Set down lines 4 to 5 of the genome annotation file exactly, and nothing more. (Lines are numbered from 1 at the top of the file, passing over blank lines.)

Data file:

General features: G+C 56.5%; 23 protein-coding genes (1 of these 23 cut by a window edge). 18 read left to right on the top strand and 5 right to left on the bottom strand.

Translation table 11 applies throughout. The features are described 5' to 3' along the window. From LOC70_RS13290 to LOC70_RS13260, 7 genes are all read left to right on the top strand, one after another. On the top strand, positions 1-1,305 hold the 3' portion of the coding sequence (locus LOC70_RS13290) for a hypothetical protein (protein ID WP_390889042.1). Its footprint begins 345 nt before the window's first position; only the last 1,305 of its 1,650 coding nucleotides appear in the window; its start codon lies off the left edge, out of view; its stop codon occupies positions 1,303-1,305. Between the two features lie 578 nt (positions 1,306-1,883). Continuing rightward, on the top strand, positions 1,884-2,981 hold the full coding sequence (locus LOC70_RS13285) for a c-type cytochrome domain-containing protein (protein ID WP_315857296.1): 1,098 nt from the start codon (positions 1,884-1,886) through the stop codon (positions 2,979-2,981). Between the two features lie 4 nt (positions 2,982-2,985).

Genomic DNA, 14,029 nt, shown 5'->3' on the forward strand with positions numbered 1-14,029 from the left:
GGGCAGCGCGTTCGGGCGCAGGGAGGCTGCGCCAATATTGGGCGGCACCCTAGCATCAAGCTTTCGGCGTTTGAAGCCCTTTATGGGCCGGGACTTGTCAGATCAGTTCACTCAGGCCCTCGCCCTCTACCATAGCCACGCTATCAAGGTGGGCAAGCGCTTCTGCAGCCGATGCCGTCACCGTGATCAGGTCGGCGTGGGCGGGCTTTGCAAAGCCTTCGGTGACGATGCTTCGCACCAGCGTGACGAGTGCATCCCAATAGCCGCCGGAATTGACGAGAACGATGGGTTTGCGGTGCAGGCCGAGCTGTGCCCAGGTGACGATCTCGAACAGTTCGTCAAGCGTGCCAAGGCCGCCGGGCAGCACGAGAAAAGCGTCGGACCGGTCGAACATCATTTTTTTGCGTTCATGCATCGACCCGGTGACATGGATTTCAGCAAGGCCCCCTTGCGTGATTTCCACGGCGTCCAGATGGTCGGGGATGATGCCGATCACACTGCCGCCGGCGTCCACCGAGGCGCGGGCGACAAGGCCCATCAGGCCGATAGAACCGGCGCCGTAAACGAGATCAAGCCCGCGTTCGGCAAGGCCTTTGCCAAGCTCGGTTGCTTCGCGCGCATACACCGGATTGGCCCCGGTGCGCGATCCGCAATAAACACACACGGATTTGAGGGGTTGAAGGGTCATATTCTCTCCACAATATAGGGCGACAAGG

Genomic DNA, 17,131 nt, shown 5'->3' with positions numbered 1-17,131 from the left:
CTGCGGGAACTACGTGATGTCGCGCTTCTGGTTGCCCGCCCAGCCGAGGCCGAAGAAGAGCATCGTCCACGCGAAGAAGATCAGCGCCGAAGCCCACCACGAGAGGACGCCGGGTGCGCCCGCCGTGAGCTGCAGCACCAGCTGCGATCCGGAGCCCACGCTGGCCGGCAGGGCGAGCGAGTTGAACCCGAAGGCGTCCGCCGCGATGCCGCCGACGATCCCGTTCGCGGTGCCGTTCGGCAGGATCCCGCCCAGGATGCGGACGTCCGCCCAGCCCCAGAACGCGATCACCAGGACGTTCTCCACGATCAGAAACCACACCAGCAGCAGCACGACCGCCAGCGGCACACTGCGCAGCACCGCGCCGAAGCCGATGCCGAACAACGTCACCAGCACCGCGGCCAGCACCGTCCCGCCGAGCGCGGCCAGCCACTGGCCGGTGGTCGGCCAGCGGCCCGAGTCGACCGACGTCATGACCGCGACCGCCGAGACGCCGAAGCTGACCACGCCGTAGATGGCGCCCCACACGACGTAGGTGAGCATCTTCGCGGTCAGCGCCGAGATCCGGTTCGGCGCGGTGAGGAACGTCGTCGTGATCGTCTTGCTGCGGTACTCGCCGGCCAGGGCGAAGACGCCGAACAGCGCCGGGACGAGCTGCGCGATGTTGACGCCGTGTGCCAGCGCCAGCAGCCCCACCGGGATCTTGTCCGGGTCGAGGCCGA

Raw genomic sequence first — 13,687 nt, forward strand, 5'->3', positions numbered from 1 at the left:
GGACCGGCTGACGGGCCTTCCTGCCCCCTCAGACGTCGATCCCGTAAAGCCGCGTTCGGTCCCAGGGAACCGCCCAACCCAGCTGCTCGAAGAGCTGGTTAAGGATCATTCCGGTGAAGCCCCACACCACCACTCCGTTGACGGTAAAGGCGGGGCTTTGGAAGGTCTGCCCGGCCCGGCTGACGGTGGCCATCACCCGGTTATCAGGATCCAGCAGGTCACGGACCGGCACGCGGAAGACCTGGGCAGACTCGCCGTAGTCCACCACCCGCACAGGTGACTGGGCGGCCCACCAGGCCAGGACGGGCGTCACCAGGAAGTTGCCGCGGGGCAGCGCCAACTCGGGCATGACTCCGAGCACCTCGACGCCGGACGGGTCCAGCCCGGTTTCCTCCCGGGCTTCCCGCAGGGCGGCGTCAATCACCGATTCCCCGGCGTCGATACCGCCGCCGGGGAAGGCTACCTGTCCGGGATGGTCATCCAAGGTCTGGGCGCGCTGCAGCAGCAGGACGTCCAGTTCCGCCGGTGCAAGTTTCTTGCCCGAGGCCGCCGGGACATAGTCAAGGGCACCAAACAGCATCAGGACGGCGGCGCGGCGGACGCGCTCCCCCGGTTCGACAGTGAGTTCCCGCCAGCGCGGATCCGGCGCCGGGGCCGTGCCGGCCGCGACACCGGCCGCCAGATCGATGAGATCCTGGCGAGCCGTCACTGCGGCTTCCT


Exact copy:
GGGCAGCGCGTTCGGGCGCAGGGAGGCTGCGCCAATATTGGGCGGCACCCTAGCATCAAGCTTTCGGCGTTTGAAGCCCTTTATGGGCCGGGACTTGTCAGATCAGTTCACTCAGGCCCTCGCCCTCTACCATAGCCACGCTATCAAGGTGGGCAAGCGCTTCTGCAGCCGATGCCGTCACCGTGATCAGGTCGGCGTGGGCGGGCTTTGCAAAGCCTTCGGTGACGATGCTTCGCACCAGCGTGACGAGTGCATCCCAATAGCCGCCGGAATTGACGAGAACGATGGGTTTGCGGTGCAGGCCGAGCTGTGCCCAGGTGACGATCTCGAACAGTTCGTCAAGCGTGCCAAGGCCGCCGGGCAGCACGAGAAAAGCGTCGGACCGGTCGAACATCATTTTTTTGCGTTCATGCATCGACCCGGTGACATGGATTTCAGCAAGGCCCCCTTGCGTGATTTCCACGGCGTCCAGATGGTCGGGGATGATGCCGATCACACTGCCGCCGGCGTCCACCGAGGCGCGGGCGACAAGGCCCATCAGGCCGATAGAACCGGCGCCGTAAACGAGATCAAGCCCGCGTTCGGCAAGGCCTTTGCCAAGCTCGGTTGCTTCGCGCGCATACACCGGATTGGCCCCGGTGCGCGATCCGCAATAAACACACACGGATTTGAGGGGTTGAAGGGTCATATTCTCTCCACAATATAGGGCGACAAGG

Genomic DNA, 17,131 nt, shown 5'->3' with positions numbered 1-17,131 from the left: